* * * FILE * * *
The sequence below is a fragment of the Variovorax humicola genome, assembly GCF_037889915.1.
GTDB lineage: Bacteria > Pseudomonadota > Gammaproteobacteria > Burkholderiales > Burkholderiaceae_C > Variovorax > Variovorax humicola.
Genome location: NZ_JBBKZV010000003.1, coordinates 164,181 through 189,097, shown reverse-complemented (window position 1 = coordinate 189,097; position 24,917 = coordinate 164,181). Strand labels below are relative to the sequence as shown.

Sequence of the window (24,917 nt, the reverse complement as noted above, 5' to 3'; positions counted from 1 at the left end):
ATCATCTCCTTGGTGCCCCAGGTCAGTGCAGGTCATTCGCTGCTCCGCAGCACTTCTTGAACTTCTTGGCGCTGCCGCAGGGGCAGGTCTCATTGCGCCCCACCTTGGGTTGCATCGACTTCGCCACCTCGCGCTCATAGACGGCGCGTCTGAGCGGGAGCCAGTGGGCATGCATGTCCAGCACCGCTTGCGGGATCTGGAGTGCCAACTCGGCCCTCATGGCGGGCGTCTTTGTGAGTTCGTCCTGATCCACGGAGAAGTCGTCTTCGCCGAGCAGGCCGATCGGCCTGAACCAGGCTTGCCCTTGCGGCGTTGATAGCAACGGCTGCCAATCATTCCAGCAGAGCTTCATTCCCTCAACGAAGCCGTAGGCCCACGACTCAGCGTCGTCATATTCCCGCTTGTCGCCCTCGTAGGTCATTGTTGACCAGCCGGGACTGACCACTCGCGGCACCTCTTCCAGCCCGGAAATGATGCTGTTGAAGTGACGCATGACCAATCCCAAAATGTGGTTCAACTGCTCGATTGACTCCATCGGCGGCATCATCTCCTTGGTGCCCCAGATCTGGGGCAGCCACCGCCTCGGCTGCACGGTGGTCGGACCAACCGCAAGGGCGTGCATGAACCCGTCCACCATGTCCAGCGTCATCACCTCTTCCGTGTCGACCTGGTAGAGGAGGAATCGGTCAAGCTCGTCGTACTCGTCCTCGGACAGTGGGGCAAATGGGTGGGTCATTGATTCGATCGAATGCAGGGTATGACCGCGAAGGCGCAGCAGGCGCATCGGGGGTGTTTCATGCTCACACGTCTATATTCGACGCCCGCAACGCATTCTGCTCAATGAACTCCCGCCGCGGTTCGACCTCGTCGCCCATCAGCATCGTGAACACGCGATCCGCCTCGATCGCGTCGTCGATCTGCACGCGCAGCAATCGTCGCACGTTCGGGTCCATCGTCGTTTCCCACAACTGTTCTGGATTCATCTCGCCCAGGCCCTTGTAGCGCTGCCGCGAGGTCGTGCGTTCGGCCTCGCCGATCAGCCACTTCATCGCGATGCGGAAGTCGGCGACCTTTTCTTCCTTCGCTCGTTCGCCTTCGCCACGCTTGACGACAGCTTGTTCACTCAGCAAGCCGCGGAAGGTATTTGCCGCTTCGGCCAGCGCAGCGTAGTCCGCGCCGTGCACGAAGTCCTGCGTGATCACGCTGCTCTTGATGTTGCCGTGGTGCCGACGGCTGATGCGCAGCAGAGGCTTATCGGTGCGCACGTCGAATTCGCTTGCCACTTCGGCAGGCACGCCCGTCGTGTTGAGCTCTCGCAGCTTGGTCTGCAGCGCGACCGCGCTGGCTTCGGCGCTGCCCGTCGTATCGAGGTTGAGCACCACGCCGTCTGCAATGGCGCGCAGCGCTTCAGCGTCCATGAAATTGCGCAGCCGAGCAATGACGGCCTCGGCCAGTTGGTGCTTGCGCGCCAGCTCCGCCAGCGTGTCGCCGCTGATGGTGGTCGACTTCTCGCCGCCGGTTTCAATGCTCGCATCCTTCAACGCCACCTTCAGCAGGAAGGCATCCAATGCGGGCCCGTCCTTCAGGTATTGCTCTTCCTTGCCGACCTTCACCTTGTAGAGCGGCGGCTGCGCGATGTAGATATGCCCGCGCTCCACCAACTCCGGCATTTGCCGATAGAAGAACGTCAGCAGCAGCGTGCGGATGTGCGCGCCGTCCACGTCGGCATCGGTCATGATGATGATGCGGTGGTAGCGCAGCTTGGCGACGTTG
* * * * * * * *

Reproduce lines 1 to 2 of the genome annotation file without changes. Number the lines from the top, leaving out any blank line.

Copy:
The sequence below is a fragment of the Variovorax humicola genome, assembly GCF_037889915.1.
GTDB lineage: Bacteria > Pseudomonadota > Gammaproteobacteria > Burkholderiales > Burkholderiaceae_C > Variovorax > Variovorax humicola.